This will also be the year that we get acquainted with Bryce Harper for the first time–and we’ll get to know Mike Trout a lot better perhaps. Your fantasy teams are looking pretty solid right now, and every day is your chance at redemption for last year’s poor showings amongst your peers.

How many knocks will Joey Votto get towards earning that new big contract? How will Prince and Miggy fare together in Motown? Cubs fans have hope until the games are played tomorrow. The bad news is so do the Twins, Astros, and Orioles as well. Everyone’s in first place again.

The spring will quickly fade into summer and the seasons will change, and soon we’ll be doing this exercise all over again. Baseball will still be there for us, going on; happening. No clock involved. When we’re at the park, time will stand still for just a few hours after walking through the turnstiles before we have to walk opposite way out of those same entry points and return to reality.

It’s the greatest sport on earth, and it’s begun again. It’s time to savor the moment and enjoy it. As you take it all in tomorrow, baseball is good for the soul because the possibilities are unlimited and it allows you to dream where most other things in life do not. And remember on Opening Day, you might just see anything.

Diamond Hoggers salutes you, the fan; on Opening Day 2012. Follow Diamond Hoggers on Twitter live from Opening Day in Cincinnati for the 8th straight year.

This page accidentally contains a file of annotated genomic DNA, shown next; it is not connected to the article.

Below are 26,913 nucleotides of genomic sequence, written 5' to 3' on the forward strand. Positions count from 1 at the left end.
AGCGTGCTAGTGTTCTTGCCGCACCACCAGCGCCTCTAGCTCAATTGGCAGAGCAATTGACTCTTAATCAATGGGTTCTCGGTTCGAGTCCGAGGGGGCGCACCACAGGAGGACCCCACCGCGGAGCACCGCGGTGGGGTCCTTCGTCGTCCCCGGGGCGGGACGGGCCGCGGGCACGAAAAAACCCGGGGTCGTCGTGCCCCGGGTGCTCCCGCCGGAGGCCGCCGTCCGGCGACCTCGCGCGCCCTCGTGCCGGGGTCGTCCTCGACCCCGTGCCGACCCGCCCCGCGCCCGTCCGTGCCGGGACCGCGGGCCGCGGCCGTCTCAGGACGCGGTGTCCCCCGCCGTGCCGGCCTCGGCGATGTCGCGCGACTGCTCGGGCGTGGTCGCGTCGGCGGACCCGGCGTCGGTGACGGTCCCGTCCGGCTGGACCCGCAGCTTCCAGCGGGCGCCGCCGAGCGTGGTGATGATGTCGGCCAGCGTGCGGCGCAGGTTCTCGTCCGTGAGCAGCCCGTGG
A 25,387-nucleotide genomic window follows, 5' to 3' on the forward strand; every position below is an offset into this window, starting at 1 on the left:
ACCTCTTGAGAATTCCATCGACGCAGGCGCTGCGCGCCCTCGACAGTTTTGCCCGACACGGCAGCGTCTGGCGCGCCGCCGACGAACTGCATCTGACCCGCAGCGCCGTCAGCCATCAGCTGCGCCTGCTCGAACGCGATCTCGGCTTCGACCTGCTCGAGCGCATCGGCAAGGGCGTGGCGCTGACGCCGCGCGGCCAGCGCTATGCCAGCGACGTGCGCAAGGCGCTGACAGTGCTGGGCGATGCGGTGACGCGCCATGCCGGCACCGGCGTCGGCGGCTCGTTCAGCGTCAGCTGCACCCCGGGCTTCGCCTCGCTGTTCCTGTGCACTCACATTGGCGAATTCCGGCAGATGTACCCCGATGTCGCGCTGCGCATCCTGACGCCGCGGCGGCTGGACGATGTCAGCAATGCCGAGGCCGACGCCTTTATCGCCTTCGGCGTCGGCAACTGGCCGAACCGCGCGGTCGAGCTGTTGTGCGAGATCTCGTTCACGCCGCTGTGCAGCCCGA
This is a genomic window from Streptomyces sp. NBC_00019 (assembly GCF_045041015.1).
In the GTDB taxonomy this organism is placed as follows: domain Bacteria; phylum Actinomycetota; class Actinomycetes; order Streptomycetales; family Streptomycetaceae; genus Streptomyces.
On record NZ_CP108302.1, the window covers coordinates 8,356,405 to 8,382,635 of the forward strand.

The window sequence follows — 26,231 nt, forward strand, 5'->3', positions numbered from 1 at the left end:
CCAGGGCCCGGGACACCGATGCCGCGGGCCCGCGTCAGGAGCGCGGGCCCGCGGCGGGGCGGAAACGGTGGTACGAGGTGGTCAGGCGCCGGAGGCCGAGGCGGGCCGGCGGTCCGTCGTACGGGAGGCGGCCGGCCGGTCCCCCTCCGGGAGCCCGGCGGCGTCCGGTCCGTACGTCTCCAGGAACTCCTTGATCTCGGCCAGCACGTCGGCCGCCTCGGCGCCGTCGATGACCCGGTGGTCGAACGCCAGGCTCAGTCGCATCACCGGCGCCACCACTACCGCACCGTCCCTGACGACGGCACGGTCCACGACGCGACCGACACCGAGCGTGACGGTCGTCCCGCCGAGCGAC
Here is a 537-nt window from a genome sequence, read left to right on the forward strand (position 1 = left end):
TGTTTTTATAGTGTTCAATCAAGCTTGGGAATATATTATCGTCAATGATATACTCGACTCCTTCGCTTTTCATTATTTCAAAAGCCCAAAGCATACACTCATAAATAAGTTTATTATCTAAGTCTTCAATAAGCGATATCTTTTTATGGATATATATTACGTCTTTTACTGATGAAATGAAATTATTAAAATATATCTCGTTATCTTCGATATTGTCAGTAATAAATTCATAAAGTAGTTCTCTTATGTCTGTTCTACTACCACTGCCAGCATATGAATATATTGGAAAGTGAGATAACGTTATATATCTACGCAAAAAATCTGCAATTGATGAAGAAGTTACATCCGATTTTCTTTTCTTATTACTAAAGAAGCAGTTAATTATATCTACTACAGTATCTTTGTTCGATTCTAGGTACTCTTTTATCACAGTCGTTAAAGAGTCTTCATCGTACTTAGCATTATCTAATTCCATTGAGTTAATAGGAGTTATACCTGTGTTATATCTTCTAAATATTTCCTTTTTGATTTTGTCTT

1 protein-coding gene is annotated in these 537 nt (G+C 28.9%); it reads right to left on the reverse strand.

10 Bold Predictions for 2012: The Cincinnati Reds make the NLCS

As part of our preview for the upcoming 2012 season, we’ll be doing a 10 Bold Predictions for 2012 series that will be featured between now and Opening Day. Our fifth installment of this prediction series is that the Cincinnati Reds are one of two NLCS representatives in 2012.

There’s people out there that won’t want to believe me–but my wife will serve as my witness on this (she would NEVER lie for me). I have been talking about the 2012 Cincinnati Reds making a possible World Series run for several years now.

The night my wife will remember me saying it was when the outs were starting to melt away in that NLDS game three versus the Phillies back in 2010. As I sat there in the last row of the stadium with her, I said “we’re really going to get swept. It’s really going to end like this”. I was right. The Reds got shutout by Cole Hamels on a night when he had his best stuff. But I made a prediction I have felt so strongly about for so long.

“Mark my words, this team will be back. They’ll miss out on the playoffs in 2011 and then they’re going to come roaring back and go after the whole thing in 2012. That’s been the year all along: 2012″.

Now, because she’s a woman and things like that aren’t important to her she wouldn’t be able to recite my exact prediction. But she can attest to the fact that her husband has never felt more strongly about something happening in sports than the Cincinnati Reds impending 2012 run to the World Series. This is because I’ve also reminded her countless times over the last year.